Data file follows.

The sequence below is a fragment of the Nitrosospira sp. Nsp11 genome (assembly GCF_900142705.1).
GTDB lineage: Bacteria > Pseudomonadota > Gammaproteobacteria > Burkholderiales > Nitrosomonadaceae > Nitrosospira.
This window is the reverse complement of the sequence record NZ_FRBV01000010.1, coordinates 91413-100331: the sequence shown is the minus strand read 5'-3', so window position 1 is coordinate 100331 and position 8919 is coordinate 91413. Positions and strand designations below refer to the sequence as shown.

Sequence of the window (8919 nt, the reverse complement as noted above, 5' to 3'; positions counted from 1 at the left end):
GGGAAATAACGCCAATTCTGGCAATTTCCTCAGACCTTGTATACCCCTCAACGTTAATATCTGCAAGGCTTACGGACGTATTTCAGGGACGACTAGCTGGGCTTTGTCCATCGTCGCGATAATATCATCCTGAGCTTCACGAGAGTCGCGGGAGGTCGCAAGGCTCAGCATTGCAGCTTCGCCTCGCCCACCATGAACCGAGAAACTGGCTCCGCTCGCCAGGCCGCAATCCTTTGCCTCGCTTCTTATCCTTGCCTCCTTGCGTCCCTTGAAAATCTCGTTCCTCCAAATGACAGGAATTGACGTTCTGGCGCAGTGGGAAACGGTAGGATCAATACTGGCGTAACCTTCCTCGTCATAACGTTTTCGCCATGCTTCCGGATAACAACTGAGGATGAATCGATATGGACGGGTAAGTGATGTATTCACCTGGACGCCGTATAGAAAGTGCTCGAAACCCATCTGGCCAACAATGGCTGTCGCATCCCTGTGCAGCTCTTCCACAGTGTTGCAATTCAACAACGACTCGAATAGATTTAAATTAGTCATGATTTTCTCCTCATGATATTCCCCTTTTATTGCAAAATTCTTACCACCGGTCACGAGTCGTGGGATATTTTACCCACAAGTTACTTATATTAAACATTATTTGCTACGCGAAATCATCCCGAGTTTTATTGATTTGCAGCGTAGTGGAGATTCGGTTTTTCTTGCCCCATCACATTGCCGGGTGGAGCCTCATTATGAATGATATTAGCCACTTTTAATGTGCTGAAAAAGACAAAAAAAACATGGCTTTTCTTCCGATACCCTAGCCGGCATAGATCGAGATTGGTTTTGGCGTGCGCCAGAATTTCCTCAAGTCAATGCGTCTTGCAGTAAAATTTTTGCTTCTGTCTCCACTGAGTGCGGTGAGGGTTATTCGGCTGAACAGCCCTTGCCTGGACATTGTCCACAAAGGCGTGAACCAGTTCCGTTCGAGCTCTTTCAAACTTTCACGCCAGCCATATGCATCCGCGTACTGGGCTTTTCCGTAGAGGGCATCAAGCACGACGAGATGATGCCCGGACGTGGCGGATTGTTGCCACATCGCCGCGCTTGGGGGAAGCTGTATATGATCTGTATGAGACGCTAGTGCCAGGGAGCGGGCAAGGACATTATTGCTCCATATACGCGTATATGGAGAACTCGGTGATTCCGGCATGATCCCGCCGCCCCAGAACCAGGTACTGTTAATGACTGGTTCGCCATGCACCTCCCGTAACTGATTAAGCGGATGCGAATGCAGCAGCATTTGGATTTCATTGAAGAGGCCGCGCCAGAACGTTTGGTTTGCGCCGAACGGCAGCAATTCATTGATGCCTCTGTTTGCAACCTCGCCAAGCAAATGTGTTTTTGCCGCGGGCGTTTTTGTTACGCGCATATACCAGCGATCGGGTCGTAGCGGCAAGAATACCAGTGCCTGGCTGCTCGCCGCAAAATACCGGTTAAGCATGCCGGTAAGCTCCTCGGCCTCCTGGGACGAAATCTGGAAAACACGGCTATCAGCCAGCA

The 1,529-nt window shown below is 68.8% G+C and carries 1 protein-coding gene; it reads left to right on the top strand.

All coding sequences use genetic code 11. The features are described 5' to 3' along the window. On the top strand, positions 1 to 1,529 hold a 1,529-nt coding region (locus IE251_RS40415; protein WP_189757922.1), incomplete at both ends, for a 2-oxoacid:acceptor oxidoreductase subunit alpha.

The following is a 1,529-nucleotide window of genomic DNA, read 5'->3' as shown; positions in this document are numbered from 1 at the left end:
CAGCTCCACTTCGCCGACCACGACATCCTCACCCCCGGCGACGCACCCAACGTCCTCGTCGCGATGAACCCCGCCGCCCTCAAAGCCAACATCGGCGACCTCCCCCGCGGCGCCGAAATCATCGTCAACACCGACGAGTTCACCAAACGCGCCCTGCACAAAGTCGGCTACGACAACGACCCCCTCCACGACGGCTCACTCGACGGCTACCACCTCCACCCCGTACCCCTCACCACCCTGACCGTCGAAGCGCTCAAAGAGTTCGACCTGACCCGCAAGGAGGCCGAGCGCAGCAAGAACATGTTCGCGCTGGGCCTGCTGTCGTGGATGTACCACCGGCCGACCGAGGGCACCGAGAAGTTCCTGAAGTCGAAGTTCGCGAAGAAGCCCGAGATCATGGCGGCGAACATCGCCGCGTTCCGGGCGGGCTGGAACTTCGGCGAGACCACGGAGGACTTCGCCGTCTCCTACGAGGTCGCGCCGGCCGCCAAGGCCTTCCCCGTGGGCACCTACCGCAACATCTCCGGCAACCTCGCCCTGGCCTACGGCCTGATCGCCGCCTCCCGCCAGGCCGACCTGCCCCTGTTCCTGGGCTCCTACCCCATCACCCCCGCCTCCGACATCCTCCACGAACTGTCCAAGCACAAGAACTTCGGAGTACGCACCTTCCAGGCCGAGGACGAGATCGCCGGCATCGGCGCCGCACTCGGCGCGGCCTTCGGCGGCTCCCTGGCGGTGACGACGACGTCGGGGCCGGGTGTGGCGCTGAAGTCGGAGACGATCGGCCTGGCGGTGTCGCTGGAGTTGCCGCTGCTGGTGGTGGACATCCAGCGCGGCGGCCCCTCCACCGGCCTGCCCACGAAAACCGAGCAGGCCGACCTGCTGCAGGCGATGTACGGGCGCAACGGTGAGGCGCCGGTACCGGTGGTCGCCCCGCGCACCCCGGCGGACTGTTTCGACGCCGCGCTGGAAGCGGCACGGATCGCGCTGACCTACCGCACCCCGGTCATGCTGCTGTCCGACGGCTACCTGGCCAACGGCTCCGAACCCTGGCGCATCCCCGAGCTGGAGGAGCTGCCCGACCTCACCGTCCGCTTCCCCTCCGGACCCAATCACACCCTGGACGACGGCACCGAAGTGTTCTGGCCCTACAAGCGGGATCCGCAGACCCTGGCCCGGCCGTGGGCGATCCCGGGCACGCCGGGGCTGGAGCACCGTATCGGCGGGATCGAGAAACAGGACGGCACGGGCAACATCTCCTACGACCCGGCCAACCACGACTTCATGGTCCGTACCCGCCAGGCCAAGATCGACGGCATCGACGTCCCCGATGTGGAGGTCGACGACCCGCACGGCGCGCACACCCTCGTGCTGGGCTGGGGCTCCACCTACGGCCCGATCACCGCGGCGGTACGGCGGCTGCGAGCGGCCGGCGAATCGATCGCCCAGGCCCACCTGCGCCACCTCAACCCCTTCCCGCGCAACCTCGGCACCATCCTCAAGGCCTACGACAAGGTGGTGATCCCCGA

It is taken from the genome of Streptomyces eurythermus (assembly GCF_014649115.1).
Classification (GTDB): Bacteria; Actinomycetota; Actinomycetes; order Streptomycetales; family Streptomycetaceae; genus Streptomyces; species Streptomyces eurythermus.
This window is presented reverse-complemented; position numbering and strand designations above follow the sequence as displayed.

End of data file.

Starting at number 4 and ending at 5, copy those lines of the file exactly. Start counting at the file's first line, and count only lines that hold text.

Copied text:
Sequence of the window (8919 nt, the reverse complement as noted above, 5' to 3'; positions counted from 1 at the left end):
GGGAAATAACGCCAATTCTGGCAATTTCCTCAGACCTTGTATACCCCTCAACGTTAATATCTGCAAGGCTTACGGACGTATTTCAGGGACGACTAGCTGGGCTTTGTCCATCGTCGCGATAATATCATCCTGAGCTTCACGAGAGTCGCGGGAGGTCGCAAGGCTCAGCATTGCAGCTTCGCCTCGCCCACCATGAACCGAGAAACTGGCTCCGCTCGCCAGGCCGCAATCCTTTGCCTCGCTTCTTATCCTTGCCTCCTTGCGTCCCTTGAAAATCTCGTTCCTCCAAATGACAGGAATTGACGTTCTGGCGCAGTGGGAAACGGTAGGATCAATACTGGCGTAACCTTCCTCGTCATAACGTTTTCGCCATGCTTCCGGATAACAACTGAGGATGAATCGATATGGACGGGTAAGTGATGTATTCACCTGGACGCCGTATAGAAAGTGCTCGAAACCCATCTGGCCAACAATGGCTGTCGCATCCCTGTGCAGCTCTTCCACAGTGTTGCAATTCAACAACGACTCGAATAGATTTAAATTAGTCATGATTTTCTCCTCATGATATTCCCCTTTTATTGCAAAATTCTTACCACCGGTCACGAGTCGTGGGATATTTTACCCACAAGTTACTTATATTAAACATTATTTGCTACGCGAAATCATCCCGAGTTTTATTGATTTGCAGCGTAGTGGAGATTCGGTTTTTCTTGCCCCATCACATTGCCGGGTGGAGCCTCATTATGAATGATATTAGCCACTTTTAATGTGCTGAAAAAGACAAAAAAAACATGGCTTTTCTTCCGATACCCTAGCCGGCATAGATCGAGATTGGTTTTGGCGTGCGCCAGAATTTCCTCAAGTCAATGCGTCTTGCAGTAAAATTTTTGCTTCTGTCTCCACTGAGTGCGGTGAGGGTTATTCGGCTGAACAGCCCTTGCCTGGACATTGTCCACAAAGGCGTGAACCAGTTCCGTTCGAGCTCTTTCAAACTTTCACGCCAGCCATATGCATCCGCGTACTGGGCTTTTCCGTAGAGGGCATCAAGCACGACGAGATGATGCCCGGACGTGGCGGATTGTTGCCACATCGCCGCGCTTGGGGGAAGCTGTATATGATCTGTATGAGACGCTAGTGCCAGGGAGCGGGCAAGGACATTATTGCTCCATATACGCGTATATGGAGAACTCGGTGATTCCGGCATGATCCCGCCGCCCCAGAACCAGGTACTGTTAATGACTGGTTCGCCATGCACCTCCCGTAACTGATTAAGCGGATGCGAATGCAGCAGCATTTGGATTTCATTGAAGAGGCCGCGCCAGAACGTTTGGTTTGCGCCGAACGGCAGCAATTCATTGATGCCTCTGTTTGCAACCTCGCCAAGCAAATGTGTTTTTGCCGCGGGCGTTTTTGTTACGCGCATATACCAGCGATCGGGTCGTAGCGGCAAGAATACCAGTGCCTGGCTGCTCGCCGCAAAATACCGGTTAAGCATGCCGGTAAGCTCCTCGGCCTCCTGGGACGAAATCTGGAAAACACGGCTATCAGCCAGCA